Rose Lucas is a Melbourne poet. Her first collection, Even in the Dark (UWAP 2013) won the Mary Gilmore award; her second, Unexpected Clearing (UWAP) was published in 2016. She is currently completing her third book At the Point of Seeing.
I’m pleased to let you know that feminist/inclusive press Girls on Key Poetry will be publishing my next book, This Shuttered Eye in 2021. Thanks Anna Forsyth and team! This is a book clustered around the experience of looking – of paying attention to the natural world as well as the world of visual art (hence the Turner image) – and what might happen when that external world, or canvas, or text… is mediated through our own point of view. The eye of perception and interpretation: shuttered, opening, closing, letting in and making sense of.
Thanks to Anne Elvey and Plumwood Mountain for publishing my review of Martin Langford’s new collection of poetry and prose, Eardrum: poems and prose about music (Puncher and Wattman, 2019). A topic that’s very close to my heart!
Here’s a poem of mine which also works to find the shared language of music and poetry:
This is the nature of things this dense fabric
these threads of what thrums true
in my sternum call it melody
the simultaneity of harmony where threads of pitch or
timbre might intersect surfaces tumbling and
touching each other notes that lean close then
yearn apart suspended shimmering somehow
held together here is
marshalled for a short time in the generosity
of what is beautiful
cradled in the phrasing of an idea
this pattern a language that strikes
or glides or quivers reverberating
through bodies or wood or silver the hollowed bellows
of its making scribed on air
this is the way the world turns the recurring question
My dear friend Phillip Hall has, with Jillian Hall, just published the first issue of the e-journal burrow.
I’ve been fortunate enough for them to publish a pandemic poem of mine ‘Unleavened: Easter 2020.’ What do we hang on to in such a time of loss and dislocation? And yet there is a persistence, a desire to continue; Easter is one way of telling that story.
This pair of poems – two faces of response to the pandemic we are living through – has just been published in Mensicusliterary journal. https://www.meniscus.org.au/Vol8Iss1.pdf. Thanks to Jen Webb and Shane Strange.
Somewhere around early April we travelled down to our weekender to bring supplies to our daughter who was in quarantine there after returning from overseas. Coming out of the cocoon of home, I was almost surprised to see that the beautiful balmy world of autumn was still out there, patiently waiting for us, maybe wondering what we’d be like when we emerged and re-entered it.
Isolation in Melbourne: April 2020
‘I love our house…It’s probably a bit of a dump to some or a castle to others, but for me it’s a light-filled container full of people I love.’ Sarah Watt
The sanctity of this marked out space
this collective turning inwards
the quiet comfort of walls angle of stair
our bed creaking as we turn
ripening of garden figs in afternoon light or
voices drifting down a corridor –
while streaming away like photons dissolving in air
the further world still lies
bemused and utterly beautiful
beneath a creamy sun
its fields and stony
rises streets and verandahs all tipped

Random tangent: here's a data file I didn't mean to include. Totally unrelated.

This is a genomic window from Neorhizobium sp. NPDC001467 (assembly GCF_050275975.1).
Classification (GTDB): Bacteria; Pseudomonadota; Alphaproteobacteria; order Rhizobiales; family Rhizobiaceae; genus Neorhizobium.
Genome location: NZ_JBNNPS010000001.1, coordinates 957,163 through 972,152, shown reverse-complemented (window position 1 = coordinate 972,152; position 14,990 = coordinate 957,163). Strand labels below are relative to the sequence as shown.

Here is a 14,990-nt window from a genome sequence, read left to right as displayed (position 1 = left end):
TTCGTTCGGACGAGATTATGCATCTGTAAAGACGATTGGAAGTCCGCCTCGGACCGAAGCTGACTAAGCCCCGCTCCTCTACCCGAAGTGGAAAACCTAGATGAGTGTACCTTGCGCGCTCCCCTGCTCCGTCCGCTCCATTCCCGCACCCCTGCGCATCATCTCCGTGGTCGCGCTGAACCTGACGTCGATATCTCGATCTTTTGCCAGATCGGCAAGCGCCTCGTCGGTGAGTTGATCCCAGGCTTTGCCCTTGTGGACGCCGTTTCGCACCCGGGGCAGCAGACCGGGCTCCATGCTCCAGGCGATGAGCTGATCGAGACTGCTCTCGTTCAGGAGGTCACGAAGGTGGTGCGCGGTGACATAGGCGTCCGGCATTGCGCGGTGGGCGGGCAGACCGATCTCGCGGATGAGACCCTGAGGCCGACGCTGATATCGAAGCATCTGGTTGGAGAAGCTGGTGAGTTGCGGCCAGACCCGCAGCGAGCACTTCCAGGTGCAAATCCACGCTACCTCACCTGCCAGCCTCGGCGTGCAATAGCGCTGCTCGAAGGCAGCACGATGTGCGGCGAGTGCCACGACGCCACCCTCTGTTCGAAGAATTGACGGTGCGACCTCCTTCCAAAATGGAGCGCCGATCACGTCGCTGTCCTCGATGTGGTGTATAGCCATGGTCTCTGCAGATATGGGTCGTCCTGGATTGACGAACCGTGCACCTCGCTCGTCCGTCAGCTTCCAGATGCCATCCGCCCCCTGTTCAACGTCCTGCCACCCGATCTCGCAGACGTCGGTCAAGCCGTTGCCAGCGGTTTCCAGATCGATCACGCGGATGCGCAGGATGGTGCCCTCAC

skywards and slipping
gently from summer’s ferocious grip
waiting for us – as though
through a frosted pane
we had never really seen it before
rolling out its carpets of recurrent green
never stood amongst the low thrumming
of unfolding seasons or travelled
its wide and gusting territories of shift
and hold and shift
 Sarah Watt and William McInnnes, Worse Things Happen at Sea: Tales of life, love, family and the everyday beauty in between,’ Hatchette, 2011, p.244.
This season of easter and of passover comes in the middle of the corona virus pandemic. Apart from the sad fact that, as in Narnia, all holidays are cancelled, it’s not a bad time to think about these narratives and traditions which concern the human relation to death and our persistent desire to somehow overcome it. It is a relationship certainly characterised by anxiety and grief; yet, at our best, we can glimpse the possibilities of change and acceptance, those small transformations of shift and slip.
1666. Bubonic plague devastates London and Isaac Newton retreats to his family home at Woolsthorpe Manor. Self-isolation, long months of being in close quarters, no external stimulus – just the quiet world around him and the rising, creative life of the mind. Quite a combination as it turned out.
What can you see, what new constellation of elements – as the noise and frenzy of the great world slows, as the quietness of garden, autumn sunlight, the passing of hours, comes inexorably into view?
First published in Plumwood Mountain, a poem from my second collection Unexpected Clearing (UWAP 2016) – certainly more prescient than I could have known.
Dear friends, we are entering the strangest and most challenging of tunnels. These last few weeks I know that I, along with everyone else, has been frantic – trying to mentally catch up to what this pandemic means, even as it keep changing, scrambling to recreate my working life from home, trying hard to manage the rising anxiety and its different manifestations, reaching out to the people I love.
Poetry has been on the back burner amidst all this. But I thought about Daniel Defoe’s Journal of the Plague Year (a whole year??) and thought I would try and record some of my thoughts and reflections during this unprecedented time. Please follow the blog – tell me what you’re thinking, respond to what I’m able to put out there. Let’s converse.
As we move into this uncertain time, here’s a poem from my second book Unexpected Clearing (UWAP 2016), ‘Under the Wave’, that speaks to both the risk and the possibility of such a dive: